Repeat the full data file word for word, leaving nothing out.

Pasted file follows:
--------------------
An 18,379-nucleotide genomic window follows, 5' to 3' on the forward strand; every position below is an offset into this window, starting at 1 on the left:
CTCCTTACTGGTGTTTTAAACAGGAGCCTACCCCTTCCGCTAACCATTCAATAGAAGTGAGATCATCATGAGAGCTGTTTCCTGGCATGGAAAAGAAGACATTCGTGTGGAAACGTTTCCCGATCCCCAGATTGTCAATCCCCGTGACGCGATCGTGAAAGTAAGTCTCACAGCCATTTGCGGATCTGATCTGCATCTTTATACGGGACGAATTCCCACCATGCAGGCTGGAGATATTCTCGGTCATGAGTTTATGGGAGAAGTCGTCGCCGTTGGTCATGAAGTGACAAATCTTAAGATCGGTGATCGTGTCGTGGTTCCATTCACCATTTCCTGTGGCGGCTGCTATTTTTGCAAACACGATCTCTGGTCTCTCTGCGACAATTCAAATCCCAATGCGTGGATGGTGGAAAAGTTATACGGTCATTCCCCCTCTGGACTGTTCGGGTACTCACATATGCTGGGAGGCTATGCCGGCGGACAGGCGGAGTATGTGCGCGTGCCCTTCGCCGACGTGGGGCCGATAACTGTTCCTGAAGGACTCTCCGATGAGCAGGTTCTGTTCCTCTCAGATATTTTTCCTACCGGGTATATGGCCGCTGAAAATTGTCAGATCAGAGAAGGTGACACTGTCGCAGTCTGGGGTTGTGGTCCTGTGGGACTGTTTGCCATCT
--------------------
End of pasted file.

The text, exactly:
An 18,379-nucleotide genomic window follows, 5' to 3' on the forward strand; every position below is an offset into this window, starting at 1 on the left:
CTCCTTACTGGTGTTTTAAACAGGAGCCTACCCCTTCCGCTAACCATTCAATAGAAGTGAGATCATCATGAGAGCTGTTTCCTGGCATGGAAAAGAAGACATTCGTGTGGAAACGTTTCCCGATCCCCAGATTGTCAATCCCCGTGACGCGATCGTGAAAGTAAGTCTCACAGCCATTTGCGGATCTGATCTGCATCTTTATACGGGACGAATTCCCACCATGCAGGCTGGAGATATTCTCGGTCATGAGTTTATGGGAGAAGTCGTCGCCGTTGGTCATGAAGTGACAAATCTTAAGATCGGTGATCGTGTCGTGGTTCCATTCACCATTTCCTGTGGCGGCTGCTATTTTTGCAAACACGATCTCTGGTCTCTCTGCGACAATTCAAATCCCAATGCGTGGATGGTGGAAAAGTTATACGGTCATTCCCCCTCTGGACTGTTCGGGTACTCACATATGCTGGGAGGCTATGCCGGCGGACAGGCGGAGTATGTGCGCGTGCCCTTCGCCGACGTGGGGCCGATAACTGTTCCTGAAGGACTCTCCGATGAGCAGGTTCTGTTCCTCTCAGATATTTTTCCTACCGGGTATATGGCCGCTGAAAATTGTCAGATCAGAGAAGGTGACACTGTCGCAGTCTGGGGTTGTGGTCCTGTGGGACTGTTTGCCATCT